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I walk down the hallway, stopping occasionally to admire the decour. It is an old nineteenth-century English manor in Connectthedots. I have just stopped in to pay a visit to an old colleague of mine. He is awaiting me in the parlour. He welcomes me with open arms.
"Reggie, my good man! Where have you been all these years?"
Deftly maneuvering around the subject, I instead inquire about the recent health problems of his wife.
"Oh, Marigold is doing fine, thank you. Her fever has diminished, and I dare say she will be walking again in a week or two. Now, my dear friend, the reason I asked you up here today is because I received a telegram from our dear old Professor Van Hroft... You remember old Hroffy, don't you boy? I dare say he gave us a run for our money in the literature examinations! But I am getting off-topic. Recently, he sent us a telegram asking for a compiled definition of a narrative."
"A Narrative?" I say, quite astonished. "But surely he knows the definition himself, being such a distinguished literary professor? It is hardly our place to give such a definition."
"But that is just it, old chum!" my friend laughs gaily. "He always was a clever fellow, and he has asked for out own interpretations. He does not believe there is one definitive answer, and so he wishes for multiple perspectives!"
I smile, and take a sip of the brandy his maid has just offered me. "Yes, old Hroffy was very creative. I remember one time he came into our classroom with some form of journal, and passed it around the class, and asked us to each write one sentence. Oh, what joy that brought me when he read it aloud! But I must confess, this is a much more troubling subject."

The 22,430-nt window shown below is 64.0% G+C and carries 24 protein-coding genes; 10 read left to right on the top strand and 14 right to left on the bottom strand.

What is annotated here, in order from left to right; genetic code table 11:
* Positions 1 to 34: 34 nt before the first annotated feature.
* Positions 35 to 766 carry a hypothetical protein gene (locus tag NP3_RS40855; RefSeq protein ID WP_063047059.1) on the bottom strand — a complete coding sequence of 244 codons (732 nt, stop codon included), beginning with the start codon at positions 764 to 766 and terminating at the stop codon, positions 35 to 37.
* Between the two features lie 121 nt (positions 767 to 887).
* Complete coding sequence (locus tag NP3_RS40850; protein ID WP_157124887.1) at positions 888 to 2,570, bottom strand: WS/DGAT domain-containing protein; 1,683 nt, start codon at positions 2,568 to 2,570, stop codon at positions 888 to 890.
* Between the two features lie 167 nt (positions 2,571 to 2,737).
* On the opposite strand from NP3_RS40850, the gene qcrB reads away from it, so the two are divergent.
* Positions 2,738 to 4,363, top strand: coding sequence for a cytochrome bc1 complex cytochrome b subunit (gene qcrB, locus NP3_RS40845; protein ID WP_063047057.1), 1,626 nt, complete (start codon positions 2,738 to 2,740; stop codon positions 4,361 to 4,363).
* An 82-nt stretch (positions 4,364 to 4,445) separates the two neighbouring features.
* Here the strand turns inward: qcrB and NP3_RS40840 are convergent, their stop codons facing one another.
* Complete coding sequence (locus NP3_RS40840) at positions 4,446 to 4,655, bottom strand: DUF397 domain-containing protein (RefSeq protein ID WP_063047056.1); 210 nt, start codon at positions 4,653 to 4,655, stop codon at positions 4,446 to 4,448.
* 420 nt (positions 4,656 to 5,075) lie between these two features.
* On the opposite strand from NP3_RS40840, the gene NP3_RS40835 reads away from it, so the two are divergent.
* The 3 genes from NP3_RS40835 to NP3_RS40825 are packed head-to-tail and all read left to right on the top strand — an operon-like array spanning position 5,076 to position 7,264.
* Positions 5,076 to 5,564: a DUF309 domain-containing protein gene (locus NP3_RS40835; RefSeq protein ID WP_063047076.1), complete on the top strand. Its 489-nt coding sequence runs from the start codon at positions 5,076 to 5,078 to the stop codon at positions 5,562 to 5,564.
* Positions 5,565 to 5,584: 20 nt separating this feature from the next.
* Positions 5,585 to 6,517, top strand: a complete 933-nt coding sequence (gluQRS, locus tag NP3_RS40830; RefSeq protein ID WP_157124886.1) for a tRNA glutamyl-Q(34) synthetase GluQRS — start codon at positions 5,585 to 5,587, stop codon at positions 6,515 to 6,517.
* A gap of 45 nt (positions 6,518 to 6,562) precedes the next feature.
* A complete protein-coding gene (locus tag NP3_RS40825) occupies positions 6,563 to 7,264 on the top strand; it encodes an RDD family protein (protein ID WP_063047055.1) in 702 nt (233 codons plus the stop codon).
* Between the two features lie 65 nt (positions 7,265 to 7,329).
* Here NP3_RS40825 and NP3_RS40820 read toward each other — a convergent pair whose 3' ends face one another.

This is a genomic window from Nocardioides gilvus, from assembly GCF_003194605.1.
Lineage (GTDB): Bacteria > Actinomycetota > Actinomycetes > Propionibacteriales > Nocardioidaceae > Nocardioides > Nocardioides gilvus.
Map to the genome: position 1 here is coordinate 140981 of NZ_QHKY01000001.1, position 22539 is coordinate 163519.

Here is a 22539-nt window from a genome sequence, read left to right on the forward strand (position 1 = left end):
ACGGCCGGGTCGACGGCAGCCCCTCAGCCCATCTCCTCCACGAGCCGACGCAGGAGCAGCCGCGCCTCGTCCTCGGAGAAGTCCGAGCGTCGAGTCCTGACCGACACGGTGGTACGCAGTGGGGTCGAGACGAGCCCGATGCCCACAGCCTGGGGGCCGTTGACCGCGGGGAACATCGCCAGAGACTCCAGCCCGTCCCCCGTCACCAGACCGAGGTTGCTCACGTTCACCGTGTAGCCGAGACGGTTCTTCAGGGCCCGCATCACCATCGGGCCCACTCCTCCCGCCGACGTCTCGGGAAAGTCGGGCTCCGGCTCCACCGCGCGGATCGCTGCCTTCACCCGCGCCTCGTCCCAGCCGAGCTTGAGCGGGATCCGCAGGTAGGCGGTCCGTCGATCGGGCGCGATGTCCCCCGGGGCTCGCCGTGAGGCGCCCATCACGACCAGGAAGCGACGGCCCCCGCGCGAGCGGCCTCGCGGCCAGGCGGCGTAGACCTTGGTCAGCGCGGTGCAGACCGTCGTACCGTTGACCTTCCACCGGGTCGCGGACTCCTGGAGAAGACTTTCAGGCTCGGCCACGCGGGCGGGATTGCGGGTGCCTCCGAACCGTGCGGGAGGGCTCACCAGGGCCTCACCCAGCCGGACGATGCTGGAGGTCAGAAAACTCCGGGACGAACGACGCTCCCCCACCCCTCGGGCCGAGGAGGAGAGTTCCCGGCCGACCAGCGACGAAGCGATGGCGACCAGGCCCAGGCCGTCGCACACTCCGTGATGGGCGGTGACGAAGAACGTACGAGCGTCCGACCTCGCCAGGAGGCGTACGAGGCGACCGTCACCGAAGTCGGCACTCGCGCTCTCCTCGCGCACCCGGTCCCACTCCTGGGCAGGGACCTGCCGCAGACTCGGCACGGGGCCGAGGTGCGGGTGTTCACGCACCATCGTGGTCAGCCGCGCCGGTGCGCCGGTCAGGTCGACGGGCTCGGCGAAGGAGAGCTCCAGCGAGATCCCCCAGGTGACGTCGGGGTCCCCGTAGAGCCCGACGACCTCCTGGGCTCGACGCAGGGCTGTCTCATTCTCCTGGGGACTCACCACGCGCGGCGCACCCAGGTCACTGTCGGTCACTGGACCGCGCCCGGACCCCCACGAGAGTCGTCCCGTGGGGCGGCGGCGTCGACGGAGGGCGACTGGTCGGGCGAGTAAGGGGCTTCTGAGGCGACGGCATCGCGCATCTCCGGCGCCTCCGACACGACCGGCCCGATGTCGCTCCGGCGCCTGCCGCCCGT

"Quite." agrees my friend. "A right dilemma. I find I am at a loss at where to even begin."
There is silence. I browse my friend's face. He has aged greatly in the last few years. The eyes, dazzling blue eyes that were once filled with the mischeivousness and promiscuity of youth, take up a much more sombre tone. They are filled with wisdom, such wisdom as was certainly absent when he was a boy. The lines in his face have increased as well. I recoil with shock at his furrowed brow, suddenly complicated and weighted down by a long and weary life.
My friend breaks the silence. "Well, shall I get a pen, then?" He walks off to the desk, a very old antique, presented to him by his Aunt Shelley as a wedding gift. I remember it well. He reaches inside the desk drawer and procures a great white feather, its magnificent features emphasizing his wealthy stature. He then returns back to the velvet recliner, and beams at me.
"Well then, Reginald... where shall we begin?"
I ponder the question for a while, and then speak. "Well, first of all, a narrative is almost always written within the first person." My friend nods and writes this down diligently. He rather reminds me of a personal secretary, and I chuckle at the very thought. Eventually, I proceed: "Also, it contains much of a description of events, and places, and people. It is..."
"Very descriptive?" my friend chimes in. He writes this down as well. "What about the tense... shall we say, present?" he inquires. I nod, and he once again copies this onto the parchment.
"Very well." he says. "I shall wire Hroffy at once with our definition. I dare say the old man will find this of great use." He folds the paper neatly. "In the meantime, my friend, may I get you some more brandy?"
I reply in the affirmative, and thank him greatly for his hospitality. He leaves me alone with my thoughts. Certainly, it has been great to reconnect this friendship, and I have no doubt I shall be seeing more of him in the years to come.